How to Determine If an Alternator or Starter Is Badby David McGuffin
If you are having problems with starting your car, there are multiple solutions depending on your situation. Knowing specifically what is happening when you try to turn your car on will help to diagnose which part may need to be replaced and whether you can replace it yourself or need to take it to a mechanic.
Turn the ignition key. If the engine does not turn over, either your battery is completely drained or your starter is bad. Listen carefully for a click. Some starters will hum while they rotate and then click, while others will click shortly after you turn on the ignition. If you hear the click, your starter may be bad. However, there are some other tests you can do to make sure that it is bad.
Open the hood. Wiggle the connections on your battery. Turn on your headlights to see if they are dimmer than usual or if they are retaining their brightness. If the battery is not low and your car is not starting, that is another indicator that it the problem is in your starter. Try jump starting your car to see if a boost helps it to start up. If so, then that is an indicator that the problem is not your starter. If a jump does not help at all, then chances are that you are looking at a bad starter.
Lightly tap the starter with a hammer a couple of times. Try starting the car again. Sometimes this will help the starter to re-engage, but it will still need to be replaced within the next couple of starts. If tapping the starter leads to the car starting up the next time you crank it, that is another indication that your starter is bad.
Take the bad starter to the parts store when you replace it. They will be able to give it a final test to see if it is bad or not. If it is not, then you will know that you will have to replace a different part. Consult the experts at the car parts store or a mechanic if the starter seems to be okay when tested.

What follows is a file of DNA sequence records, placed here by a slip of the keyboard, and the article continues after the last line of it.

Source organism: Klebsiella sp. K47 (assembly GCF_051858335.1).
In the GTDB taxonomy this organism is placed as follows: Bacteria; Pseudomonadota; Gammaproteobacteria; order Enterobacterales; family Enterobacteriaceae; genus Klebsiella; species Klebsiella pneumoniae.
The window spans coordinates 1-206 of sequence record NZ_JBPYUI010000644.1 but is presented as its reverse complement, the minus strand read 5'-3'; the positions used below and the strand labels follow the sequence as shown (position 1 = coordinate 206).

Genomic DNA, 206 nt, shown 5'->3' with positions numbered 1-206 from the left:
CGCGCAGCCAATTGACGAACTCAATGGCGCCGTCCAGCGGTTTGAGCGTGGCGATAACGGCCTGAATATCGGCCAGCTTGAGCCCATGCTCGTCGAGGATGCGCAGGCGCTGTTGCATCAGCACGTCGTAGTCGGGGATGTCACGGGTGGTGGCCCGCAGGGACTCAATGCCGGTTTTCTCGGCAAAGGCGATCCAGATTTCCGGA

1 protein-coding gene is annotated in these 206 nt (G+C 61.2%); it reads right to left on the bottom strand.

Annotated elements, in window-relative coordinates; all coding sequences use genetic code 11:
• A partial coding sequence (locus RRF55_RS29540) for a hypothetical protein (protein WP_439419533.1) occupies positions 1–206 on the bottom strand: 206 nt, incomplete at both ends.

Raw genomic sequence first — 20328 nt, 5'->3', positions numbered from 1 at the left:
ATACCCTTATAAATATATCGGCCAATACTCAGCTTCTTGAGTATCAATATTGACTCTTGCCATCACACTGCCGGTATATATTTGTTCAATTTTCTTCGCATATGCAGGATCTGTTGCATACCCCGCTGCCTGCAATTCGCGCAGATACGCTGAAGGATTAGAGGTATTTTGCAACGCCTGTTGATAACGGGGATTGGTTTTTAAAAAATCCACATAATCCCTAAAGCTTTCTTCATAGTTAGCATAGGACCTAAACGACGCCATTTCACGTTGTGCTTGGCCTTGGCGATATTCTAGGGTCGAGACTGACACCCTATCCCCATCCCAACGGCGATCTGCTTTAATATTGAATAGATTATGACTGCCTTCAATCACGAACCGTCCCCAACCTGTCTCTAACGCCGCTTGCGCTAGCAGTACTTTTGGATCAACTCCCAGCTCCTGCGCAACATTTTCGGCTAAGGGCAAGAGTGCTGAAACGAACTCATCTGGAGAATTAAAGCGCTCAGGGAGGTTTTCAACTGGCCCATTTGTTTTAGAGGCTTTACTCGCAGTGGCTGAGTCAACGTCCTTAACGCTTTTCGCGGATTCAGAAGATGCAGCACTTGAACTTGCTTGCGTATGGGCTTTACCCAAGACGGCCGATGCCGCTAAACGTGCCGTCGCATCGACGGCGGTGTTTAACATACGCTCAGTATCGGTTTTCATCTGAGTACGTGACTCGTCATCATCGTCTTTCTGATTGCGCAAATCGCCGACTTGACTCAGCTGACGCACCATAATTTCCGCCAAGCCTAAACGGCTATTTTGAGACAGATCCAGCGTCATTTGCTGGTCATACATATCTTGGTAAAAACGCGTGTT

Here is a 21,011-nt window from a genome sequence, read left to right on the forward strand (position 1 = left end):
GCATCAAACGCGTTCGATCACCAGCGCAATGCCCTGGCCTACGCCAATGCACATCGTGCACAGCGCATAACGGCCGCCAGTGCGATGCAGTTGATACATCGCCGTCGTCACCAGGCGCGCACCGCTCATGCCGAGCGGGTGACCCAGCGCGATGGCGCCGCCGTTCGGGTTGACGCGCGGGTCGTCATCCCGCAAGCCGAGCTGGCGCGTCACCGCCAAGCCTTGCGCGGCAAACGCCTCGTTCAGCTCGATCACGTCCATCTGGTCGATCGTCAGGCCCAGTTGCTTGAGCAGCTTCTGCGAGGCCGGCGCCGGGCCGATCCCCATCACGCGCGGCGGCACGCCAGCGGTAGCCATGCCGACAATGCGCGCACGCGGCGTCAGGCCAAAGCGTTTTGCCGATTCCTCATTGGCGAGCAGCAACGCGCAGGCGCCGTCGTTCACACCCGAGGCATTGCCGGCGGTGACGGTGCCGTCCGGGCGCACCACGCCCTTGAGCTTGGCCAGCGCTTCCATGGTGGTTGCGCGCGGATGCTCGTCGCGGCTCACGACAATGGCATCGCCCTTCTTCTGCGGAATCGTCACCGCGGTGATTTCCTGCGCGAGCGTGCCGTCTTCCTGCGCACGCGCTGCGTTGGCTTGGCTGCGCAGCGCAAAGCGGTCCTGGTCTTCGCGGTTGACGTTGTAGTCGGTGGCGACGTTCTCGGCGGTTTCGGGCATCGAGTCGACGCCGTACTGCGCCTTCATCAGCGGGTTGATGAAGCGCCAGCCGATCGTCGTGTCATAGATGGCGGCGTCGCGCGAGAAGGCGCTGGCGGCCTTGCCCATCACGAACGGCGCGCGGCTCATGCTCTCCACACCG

Turn the car on. If the car struggles to turn over then that indicates a weak battery or a bad alternator. You can still drive around for a short while with a bad alternator if the battery is strong. Check the battery gauge on your dashboard if you have one. If it is low, then that indicates that your battery may not be getting enough electricity from the alternator.
Remove the negative battery cable while the car is running. If the engine dies, that indicates that the alternator is malfunctioning. This is because much of the car's electrical power comes from the alternator while the car is running.
Take the car immediately to an auto parts store. They will be able to give the alternator an electrical test to see if it is bad or if the battery itself is bad and needs to be replaced. It is much easier to replace the battery than the alternator. Having an expert test the alternator and battery together is the only way to know for sure if either or both parts need to be replaced.
- To jump start your car, you will need another car that is running and a set of jumper cables. Connect the cables first to the battery terminals of the car while it is running, and then to the terminals of the car that will not start. Once connected, try starting the car. If the battery is dead then the jump will help it to get the initial start-up charge that it needs to get your car going.
Things You'll Need
- Jumper cables or battery jumper pack
- If you try to jump start the car, make sure that you do not touch the metal tips of the jumper cables. If someone is helping you jump your car, make sure that you are communicating with them also about turning on your engine to make sure that they are ready for it and are not touching the cables or your battery.
David McGuffin is a writer from Asheville, N.C. and began writing professionally in 2009. He has Bachelor of Arts degrees from the University of North Carolina, Asheville and Montreat College in history and music, and a Bachelor of Science in outdoor education. McGuffin is recognized as an Undergraduate Research Scholar for publishing original research on postmodern music theory and analysis.